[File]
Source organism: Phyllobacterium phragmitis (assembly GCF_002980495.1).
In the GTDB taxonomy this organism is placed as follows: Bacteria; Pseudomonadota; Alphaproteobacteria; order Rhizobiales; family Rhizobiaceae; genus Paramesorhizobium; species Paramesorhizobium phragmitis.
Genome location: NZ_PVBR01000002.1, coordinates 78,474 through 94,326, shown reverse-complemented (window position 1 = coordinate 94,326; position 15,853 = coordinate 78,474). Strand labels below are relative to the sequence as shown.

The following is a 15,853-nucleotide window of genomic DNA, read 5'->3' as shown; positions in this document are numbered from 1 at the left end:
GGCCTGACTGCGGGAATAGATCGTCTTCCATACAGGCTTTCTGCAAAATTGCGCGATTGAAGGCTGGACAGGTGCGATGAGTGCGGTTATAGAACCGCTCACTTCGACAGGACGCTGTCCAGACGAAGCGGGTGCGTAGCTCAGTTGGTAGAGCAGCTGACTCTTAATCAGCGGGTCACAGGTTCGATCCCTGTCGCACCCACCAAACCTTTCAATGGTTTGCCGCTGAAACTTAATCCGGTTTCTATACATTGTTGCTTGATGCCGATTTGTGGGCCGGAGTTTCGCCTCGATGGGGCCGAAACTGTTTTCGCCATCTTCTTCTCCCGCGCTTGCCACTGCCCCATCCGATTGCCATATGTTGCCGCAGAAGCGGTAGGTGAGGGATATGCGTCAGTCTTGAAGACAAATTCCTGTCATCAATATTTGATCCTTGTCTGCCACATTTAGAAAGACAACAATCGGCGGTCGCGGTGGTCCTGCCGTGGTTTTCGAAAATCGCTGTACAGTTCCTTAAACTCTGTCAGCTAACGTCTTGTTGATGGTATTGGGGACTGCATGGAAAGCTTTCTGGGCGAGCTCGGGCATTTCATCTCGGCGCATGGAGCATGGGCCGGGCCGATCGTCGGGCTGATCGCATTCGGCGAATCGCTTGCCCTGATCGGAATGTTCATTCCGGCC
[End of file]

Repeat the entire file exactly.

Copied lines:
Source organism: Phyllobacterium phragmitis (assembly GCF_002980495.1).
In the GTDB taxonomy this organism is placed as follows: Bacteria; Pseudomonadota; Alphaproteobacteria; order Rhizobiales; family Rhizobiaceae; genus Paramesorhizobium; species Paramesorhizobium phragmitis.
Genome location: NZ_PVBR01000002.1, coordinates 78,474 through 94,326, shown reverse-complemented (window position 1 = coordinate 94,326; position 15,853 = coordinate 78,474). Strand labels below are relative to the sequence as shown.

The following is a 15,853-nucleotide window of genomic DNA, read 5'->3' as shown; positions in this document are numbered from 1 at the left end:
GGCCTGACTGCGGGAATAGATCGTCTTCCATACAGGCTTTCTGCAAAATTGCGCGATTGAAGGCTGGACAGGTGCGATGAGTGCGGTTATAGAACCGCTCACTTCGACAGGACGCTGTCCAGACGAAGCGGGTGCGTAGCTCAGTTGGTAGAGCAGCTGACTCTTAATCAGCGGGTCACAGGTTCGATCCCTGTCGCACCCACCAAACCTTTCAATGGTTTGCCGCTGAAACTTAATCCGGTTTCTATACATTGTTGCTTGATGCCGATTTGTGGGCCGGAGTTTCGCCTCGATGGGGCCGAAACTGTTTTCGCCATCTTCTTCTCCCGCGCTTGCCACTGCCCCATCCGATTGCCATATGTTGCCGCAGAAGCGGTAGGTGAGGGATATGCGTCAGTCTTGAAGACAAATTCCTGTCATCAATATTTGATCCTTGTCTGCCACATTTAGAAAGACAACAATCGGCGGTCGCGGTGGTCCTGCCGTGGTTTTCGAAAATCGCTGTACAGTTCCTTAAACTCTGTCAGCTAACGTCTTGTTGATGGTATTGGGGACTGCATGGAAAGCTTTCTGGGCGAGCTCGGGCATTTCATCTCGGCGCATGGAGCATGGGCCGGGCCGATCGTCGGGCTGATCGCATTCGGCGAATCGCTTGCCCTGATCGGAATGTTCATTCCGGCC